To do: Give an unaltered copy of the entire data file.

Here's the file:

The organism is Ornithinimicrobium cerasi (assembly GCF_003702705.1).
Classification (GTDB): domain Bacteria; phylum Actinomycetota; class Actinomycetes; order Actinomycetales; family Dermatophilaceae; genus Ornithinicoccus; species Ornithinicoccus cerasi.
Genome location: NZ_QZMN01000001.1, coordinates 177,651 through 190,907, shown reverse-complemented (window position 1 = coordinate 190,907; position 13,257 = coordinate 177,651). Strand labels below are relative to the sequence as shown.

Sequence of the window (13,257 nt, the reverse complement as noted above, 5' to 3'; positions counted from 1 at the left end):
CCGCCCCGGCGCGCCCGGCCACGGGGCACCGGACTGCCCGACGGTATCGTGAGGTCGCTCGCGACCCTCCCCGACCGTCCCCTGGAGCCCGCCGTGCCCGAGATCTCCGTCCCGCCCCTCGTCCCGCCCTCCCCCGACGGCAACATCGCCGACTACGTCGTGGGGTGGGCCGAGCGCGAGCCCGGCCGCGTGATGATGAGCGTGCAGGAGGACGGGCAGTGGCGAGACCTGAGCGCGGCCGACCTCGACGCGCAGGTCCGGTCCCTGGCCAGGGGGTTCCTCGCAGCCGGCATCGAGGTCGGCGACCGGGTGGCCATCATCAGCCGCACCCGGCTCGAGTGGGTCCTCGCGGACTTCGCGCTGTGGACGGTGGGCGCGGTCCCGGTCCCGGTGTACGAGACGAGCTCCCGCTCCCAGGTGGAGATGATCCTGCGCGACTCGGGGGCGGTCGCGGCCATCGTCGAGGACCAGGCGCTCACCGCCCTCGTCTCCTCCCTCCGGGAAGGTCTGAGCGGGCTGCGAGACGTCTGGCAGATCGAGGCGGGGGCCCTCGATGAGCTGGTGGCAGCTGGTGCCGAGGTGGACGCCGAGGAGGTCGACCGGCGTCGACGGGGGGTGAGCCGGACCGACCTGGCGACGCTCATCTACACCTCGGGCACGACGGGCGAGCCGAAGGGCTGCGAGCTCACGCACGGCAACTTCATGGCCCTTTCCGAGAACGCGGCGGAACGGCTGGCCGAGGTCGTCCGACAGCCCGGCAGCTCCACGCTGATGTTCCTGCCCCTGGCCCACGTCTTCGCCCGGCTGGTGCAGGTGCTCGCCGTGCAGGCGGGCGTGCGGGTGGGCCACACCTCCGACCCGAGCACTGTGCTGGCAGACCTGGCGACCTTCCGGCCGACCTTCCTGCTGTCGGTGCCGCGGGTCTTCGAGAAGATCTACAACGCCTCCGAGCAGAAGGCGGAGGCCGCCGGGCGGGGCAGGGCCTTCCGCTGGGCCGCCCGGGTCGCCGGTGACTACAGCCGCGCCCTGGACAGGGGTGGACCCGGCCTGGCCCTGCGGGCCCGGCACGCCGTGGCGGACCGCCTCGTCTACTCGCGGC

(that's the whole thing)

The organism is Ornithinimicrobium cerasi (assembly GCF_003702705.1).
Classification (GTDB): domain Bacteria; phylum Actinomycetota; class Actinomycetes; order Actinomycetales; family Dermatophilaceae; genus Ornithinicoccus; species Ornithinicoccus cerasi.
Genome location: NZ_QZMN01000001.1, coordinates 177,651 through 190,907, shown reverse-complemented (window position 1 = coordinate 190,907; position 13,257 = coordinate 177,651). Strand labels below are relative to the sequence as shown.

Sequence of the window (13,257 nt, the reverse complement as noted above, 5' to 3'; positions counted from 1 at the left end):
CCGCCCCGGCGCGCCCGGCCACGGGGCACCGGACTGCCCGACGGTATCGTGAGGTCGCTCGCGACCCTCCCCGACCGTCCCCTGGAGCCCGCCGTGCCCGAGATCTCCGTCCCGCCCCTCGTCCCGCCCTCCCCCGACGGCAACATCGCCGACTACGTCGTGGGGTGGGCCGAGCGCGAGCCCGGCCGCGTGATGATGAGCGTGCAGGAGGACGGGCAGTGGCGAGACCTGAGCGCGGCCGACCTCGACGCGCAGGTCCGGTCCCTGGCCAGGGGGTTCCTCGCAGCCGGCATCGAGGTCGGCGACCGGGTGGCCATCATCAGCCGCACCCGGCTCGAGTGGGTCCTCGCGGACTTCGCGCTGTGGACGGTGGGCGCGGTCCCGGTCCCGGTGTACGAGACGAGCTCCCGCTCCCAGGTGGAGATGATCCTGCGCGACTCGGGGGCGGTCGCGGCCATCGTCGAGGACCAGGCGCTCACCGCCCTCGTCTCCTCCCTCCGGGAAGGTCTGAGCGGGCTGCGAGACGTCTGGCAGATCGAGGCGGGGGCCCTCGATGAGCTGGTGGCAGCTGGTGCCGAGGTGGACGCCGAGGAGGTCGACCGGCGTCGACGGGGGGTGAGCCGGACCGACCTGGCGACGCTCATCTACACCTCGGGCACGACGGGCGAGCCGAAGGGCTGCGAGCTCACGCACGGCAACTTCATGGCCCTTTCCGAGAACGCGGCGGAACGGCTGGCCGAGGTCGTCCGACAGCCCGGCAGCTCCACGCTGATGTTCCTGCCCCTGGCCCACGTCTTCGCCCGGCTGGTGCAGGTGCTCGCCGTGCAGGCGGGCGTGCGGGTGGGCCACACCTCCGACCCGAGCACTGTGCTGGCAGACCTGGCGACCTTCCGGCCGACCTTCCTGCTGTCGGTGCCGCGGGTCTTCGAGAAGATCTACAACGCCTCCGAGCAGAAGGCGGAGGCCGCCGGGCGGGGCAGGGCCTTCCGCTGGGCCGCCCGGGTCGCCGGTGACTACAGCCGCGCCCTGGACAGGGGTGGACCCGGCCTGGCCCTGCGGGCCCGGCACGCCGTGGCGGACCGCCTCGTCTACTCGCGGC